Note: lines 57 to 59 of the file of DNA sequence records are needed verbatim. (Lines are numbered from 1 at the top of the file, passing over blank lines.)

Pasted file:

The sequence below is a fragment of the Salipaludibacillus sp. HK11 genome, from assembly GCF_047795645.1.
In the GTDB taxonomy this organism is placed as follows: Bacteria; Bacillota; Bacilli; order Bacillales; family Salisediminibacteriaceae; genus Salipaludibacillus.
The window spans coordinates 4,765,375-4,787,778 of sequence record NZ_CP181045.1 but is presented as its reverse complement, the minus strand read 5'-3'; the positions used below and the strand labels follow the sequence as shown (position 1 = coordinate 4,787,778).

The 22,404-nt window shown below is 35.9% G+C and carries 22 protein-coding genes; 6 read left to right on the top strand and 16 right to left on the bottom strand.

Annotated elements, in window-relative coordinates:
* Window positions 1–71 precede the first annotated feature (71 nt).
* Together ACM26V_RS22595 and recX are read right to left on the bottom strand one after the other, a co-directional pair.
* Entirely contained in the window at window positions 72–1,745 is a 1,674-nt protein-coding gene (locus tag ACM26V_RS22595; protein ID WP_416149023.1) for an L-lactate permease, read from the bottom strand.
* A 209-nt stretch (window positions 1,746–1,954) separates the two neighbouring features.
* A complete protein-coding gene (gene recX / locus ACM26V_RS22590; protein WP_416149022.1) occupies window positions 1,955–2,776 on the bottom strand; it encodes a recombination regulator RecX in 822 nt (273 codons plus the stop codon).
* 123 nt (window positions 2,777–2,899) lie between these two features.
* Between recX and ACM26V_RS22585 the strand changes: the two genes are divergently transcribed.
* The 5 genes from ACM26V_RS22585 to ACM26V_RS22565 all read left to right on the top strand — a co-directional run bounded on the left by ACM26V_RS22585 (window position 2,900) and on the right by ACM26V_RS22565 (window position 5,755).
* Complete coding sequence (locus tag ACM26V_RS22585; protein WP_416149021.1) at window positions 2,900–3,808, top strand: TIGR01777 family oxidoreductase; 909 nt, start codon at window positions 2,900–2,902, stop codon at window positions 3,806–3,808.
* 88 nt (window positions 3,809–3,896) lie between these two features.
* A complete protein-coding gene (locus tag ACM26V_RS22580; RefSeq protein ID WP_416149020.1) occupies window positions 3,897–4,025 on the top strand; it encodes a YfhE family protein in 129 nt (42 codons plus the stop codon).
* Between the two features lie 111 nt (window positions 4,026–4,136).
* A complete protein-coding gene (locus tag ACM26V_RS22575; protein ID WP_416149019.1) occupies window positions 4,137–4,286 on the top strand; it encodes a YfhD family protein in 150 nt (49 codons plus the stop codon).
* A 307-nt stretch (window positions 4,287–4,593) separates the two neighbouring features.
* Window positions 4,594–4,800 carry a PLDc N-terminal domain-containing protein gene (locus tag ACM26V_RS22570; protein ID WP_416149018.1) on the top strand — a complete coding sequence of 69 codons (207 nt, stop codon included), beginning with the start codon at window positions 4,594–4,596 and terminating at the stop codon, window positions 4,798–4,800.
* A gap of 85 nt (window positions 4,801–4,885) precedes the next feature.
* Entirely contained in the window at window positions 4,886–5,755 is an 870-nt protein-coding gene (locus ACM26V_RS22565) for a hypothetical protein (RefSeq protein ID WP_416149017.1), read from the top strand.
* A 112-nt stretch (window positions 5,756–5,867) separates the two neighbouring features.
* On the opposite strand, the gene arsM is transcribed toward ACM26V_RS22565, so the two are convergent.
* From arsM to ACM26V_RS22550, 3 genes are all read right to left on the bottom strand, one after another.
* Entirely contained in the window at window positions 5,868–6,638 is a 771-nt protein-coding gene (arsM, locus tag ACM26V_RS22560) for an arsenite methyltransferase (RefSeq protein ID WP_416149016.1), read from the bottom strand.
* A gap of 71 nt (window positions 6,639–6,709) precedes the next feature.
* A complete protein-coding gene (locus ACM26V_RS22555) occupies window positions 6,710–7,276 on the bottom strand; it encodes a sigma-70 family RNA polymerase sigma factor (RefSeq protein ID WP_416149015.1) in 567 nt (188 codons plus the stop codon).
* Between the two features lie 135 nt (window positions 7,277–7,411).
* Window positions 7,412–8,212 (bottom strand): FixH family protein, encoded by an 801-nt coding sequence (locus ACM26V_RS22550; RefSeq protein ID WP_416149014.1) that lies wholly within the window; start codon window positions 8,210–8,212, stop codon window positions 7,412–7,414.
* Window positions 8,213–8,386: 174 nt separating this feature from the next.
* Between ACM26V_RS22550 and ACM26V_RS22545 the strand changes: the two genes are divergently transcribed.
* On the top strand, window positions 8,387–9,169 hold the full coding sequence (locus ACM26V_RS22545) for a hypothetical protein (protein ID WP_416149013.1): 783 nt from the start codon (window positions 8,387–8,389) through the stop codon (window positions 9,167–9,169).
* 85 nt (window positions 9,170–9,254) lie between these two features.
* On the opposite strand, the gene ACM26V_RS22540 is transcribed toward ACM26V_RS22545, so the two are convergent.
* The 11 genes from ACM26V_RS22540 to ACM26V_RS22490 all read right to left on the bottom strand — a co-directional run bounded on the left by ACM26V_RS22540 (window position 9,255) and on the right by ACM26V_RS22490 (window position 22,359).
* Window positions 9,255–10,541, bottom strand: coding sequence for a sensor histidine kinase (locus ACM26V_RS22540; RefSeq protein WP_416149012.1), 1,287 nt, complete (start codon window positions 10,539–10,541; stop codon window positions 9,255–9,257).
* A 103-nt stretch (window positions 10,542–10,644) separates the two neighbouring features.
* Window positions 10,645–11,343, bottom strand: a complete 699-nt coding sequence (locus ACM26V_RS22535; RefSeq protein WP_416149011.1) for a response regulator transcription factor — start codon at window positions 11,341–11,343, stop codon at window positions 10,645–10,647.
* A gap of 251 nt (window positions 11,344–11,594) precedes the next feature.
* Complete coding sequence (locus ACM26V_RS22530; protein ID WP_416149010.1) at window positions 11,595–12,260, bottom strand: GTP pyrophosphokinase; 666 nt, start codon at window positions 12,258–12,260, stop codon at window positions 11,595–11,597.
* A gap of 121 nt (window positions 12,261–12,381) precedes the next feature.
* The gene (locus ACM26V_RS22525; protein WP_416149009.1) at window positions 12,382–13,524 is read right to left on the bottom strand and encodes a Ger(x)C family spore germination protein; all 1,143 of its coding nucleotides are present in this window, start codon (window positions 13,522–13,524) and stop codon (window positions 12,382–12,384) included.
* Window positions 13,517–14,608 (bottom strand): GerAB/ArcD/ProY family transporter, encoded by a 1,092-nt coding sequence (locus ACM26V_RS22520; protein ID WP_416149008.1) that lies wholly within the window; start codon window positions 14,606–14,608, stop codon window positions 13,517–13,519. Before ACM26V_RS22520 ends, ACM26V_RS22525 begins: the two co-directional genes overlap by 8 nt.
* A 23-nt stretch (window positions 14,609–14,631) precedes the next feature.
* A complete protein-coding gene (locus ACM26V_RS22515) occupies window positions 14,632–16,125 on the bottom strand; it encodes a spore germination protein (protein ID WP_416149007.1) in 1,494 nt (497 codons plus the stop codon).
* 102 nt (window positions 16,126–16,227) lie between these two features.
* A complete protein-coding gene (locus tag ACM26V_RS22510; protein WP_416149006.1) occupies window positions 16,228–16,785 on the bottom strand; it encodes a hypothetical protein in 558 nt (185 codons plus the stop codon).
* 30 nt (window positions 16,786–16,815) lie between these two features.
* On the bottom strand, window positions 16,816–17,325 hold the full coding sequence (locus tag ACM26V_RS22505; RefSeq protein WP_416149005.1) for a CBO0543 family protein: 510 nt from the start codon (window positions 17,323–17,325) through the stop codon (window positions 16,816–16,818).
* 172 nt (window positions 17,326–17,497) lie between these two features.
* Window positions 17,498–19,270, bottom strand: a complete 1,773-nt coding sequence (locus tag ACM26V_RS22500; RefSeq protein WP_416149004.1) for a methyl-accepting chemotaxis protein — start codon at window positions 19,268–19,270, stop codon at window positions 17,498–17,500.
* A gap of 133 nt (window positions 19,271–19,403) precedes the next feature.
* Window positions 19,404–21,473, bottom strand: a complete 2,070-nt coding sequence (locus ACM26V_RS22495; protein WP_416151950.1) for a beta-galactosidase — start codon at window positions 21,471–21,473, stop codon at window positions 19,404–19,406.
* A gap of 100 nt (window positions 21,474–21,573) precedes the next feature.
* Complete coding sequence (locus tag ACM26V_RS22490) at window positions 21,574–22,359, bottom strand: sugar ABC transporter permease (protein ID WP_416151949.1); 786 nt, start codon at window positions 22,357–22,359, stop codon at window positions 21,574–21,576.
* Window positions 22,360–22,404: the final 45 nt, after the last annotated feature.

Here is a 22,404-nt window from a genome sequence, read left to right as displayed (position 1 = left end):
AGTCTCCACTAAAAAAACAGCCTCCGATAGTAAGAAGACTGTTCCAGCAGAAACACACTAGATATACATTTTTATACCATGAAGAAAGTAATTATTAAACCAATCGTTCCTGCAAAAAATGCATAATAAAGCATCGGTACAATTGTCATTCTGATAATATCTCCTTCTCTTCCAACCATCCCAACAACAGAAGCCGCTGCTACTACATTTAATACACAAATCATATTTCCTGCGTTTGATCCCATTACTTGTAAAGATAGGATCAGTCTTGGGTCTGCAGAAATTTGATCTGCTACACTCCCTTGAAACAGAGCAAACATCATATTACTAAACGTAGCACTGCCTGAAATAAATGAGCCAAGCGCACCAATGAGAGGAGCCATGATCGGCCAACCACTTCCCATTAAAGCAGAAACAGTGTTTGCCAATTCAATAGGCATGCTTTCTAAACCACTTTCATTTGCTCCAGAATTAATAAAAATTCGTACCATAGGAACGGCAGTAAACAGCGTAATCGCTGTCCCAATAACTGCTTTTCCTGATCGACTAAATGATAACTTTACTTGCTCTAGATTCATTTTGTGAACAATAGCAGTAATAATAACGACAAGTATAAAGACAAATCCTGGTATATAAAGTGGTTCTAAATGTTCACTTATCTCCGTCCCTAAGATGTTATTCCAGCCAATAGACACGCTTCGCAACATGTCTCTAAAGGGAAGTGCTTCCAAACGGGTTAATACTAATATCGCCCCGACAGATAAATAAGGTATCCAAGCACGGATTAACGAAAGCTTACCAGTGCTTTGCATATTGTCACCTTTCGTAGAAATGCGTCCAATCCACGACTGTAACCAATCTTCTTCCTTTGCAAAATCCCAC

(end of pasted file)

* Window positions 22,360–22,404: the final 45 nt, after the last annotated feature.

Here is a 22,404-nt window from a genome sequence, read left to right as displayed (position 1 = left end):
AGTCTCCACTAAAAAAACAGCCTCCGATAGTAAGAAGACTGTTCCAGCAGAAACACACTAGATATACATTTTTATACCATGAAGAAAGTAATTATTAAACCAATCGTTCCTGCAAAAAATGCATAATAAAGCATCGGTACAATTGTCATTCTGATAATATCTCCTTCTCTTCCAACCATCCCAACAACAGAAGCCGCTGCTACTACATTTAATACACAAATCATATTTCCTGCGTTTGATCCCATTACTTGTAAAGATAGGATCAGTCTTGGGTCTGCAGAAATTTGATCTGCTACACTCCCTTGAAACAGAGCAAACATCATATTACTAAACGTAGCACTGCCTGAAATAAATGAGCCAAGCGCACCAATGAGAGGAGCCATGATCGGCCAACCACTTCCCATTAAAGCAGAAACAGTGTTTGCCAATTCAATAGGCATGCTTTCTAAACCACTTTCATTTGCTCCAGAATTAATAAAAATTCGTACCATAGGAACGGCAGTAAACAGCGTAATCGCTGTCCCAATAACTGCTTTTCCTGATCGACTAAATGATAACTTTACTTGCTCTAGATTCATTTTGTGAACAATAGCAGTAATAATAACGACAAGTATAAAGACAAATCCTGGTATATAAAGTGGTTCTAAATGTTCACTTATCTCCGTCCCTAAGATGTTATTCCAGCCAATAGACACGCTTCGCAACATGTCTCTAAAGGGAAGTGCTTCCAAACGGGTTAATACTAATATCGCCCCGACAGATAAATAAGGTATCCAAGCACGGATTAACGAAAGCTTACCAGTGCTTTGCATATTGTCACCTTTCGTAGAAATGCGTCCAATCCACGACTGTAACCAATCTTCTTCCTTTGCAAAATCCCAC